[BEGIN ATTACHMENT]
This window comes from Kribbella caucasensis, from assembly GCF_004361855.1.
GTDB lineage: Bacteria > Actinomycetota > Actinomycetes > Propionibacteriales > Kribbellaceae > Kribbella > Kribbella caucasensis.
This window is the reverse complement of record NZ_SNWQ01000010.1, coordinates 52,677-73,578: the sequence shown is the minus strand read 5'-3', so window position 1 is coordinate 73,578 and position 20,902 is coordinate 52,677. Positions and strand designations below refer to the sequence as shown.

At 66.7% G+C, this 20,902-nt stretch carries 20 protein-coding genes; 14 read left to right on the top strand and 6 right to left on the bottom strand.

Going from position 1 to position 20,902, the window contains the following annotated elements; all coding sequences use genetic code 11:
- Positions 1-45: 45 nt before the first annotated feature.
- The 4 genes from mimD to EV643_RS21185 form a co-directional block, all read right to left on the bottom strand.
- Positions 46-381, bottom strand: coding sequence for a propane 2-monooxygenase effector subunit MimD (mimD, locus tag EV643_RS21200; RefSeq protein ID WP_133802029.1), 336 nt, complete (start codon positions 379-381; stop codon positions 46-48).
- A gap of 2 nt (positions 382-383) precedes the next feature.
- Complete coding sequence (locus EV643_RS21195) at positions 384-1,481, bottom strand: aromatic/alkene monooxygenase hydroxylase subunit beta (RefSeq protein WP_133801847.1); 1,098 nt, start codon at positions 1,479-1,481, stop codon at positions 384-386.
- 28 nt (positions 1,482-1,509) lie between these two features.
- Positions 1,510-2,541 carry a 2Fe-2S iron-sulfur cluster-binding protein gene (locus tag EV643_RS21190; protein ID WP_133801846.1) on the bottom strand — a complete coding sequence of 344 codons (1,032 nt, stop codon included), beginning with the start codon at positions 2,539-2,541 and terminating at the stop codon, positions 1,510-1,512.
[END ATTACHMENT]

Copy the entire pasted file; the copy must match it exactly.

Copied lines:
This window comes from Kribbella caucasensis, from assembly GCF_004361855.1.
GTDB lineage: Bacteria > Actinomycetota > Actinomycetes > Propionibacteriales > Kribbellaceae > Kribbella > Kribbella caucasensis.
This window is the reverse complement of record NZ_SNWQ01000010.1, coordinates 52,677-73,578: the sequence shown is the minus strand read 5'-3', so window position 1 is coordinate 73,578 and position 20,902 is coordinate 52,677. Positions and strand designations below refer to the sequence as shown.

At 66.7% G+C, this 20,902-nt stretch carries 20 protein-coding genes; 14 read left to right on the top strand and 6 right to left on the bottom strand.

Going from position 1 to position 20,902, the window contains the following annotated elements; all coding sequences use genetic code 11:
- Positions 1-45: 45 nt before the first annotated feature.
- The 4 genes from mimD to EV643_RS21185 form a co-directional block, all read right to left on the bottom strand.
- Positions 46-381, bottom strand: coding sequence for a propane 2-monooxygenase effector subunit MimD (mimD, locus tag EV643_RS21200; RefSeq protein ID WP_133802029.1), 336 nt, complete (start codon positions 379-381; stop codon positions 46-48).
- A gap of 2 nt (positions 382-383) precedes the next feature.
- Complete coding sequence (locus EV643_RS21195) at positions 384-1,481, bottom strand: aromatic/alkene monooxygenase hydroxylase subunit beta (RefSeq protein WP_133801847.1); 1,098 nt, start codon at positions 1,479-1,481, stop codon at positions 384-386.
- 28 nt (positions 1,482-1,509) lie between these two features.
- Positions 1,510-2,541 carry a 2Fe-2S iron-sulfur cluster-binding protein gene (locus tag EV643_RS21190; protein ID WP_133801846.1) on the bottom strand — a complete coding sequence of 344 codons (1,032 nt, stop codon included), beginning with the start codon at positions 2,539-2,541 and terminating at the stop codon, positions 1,510-1,512.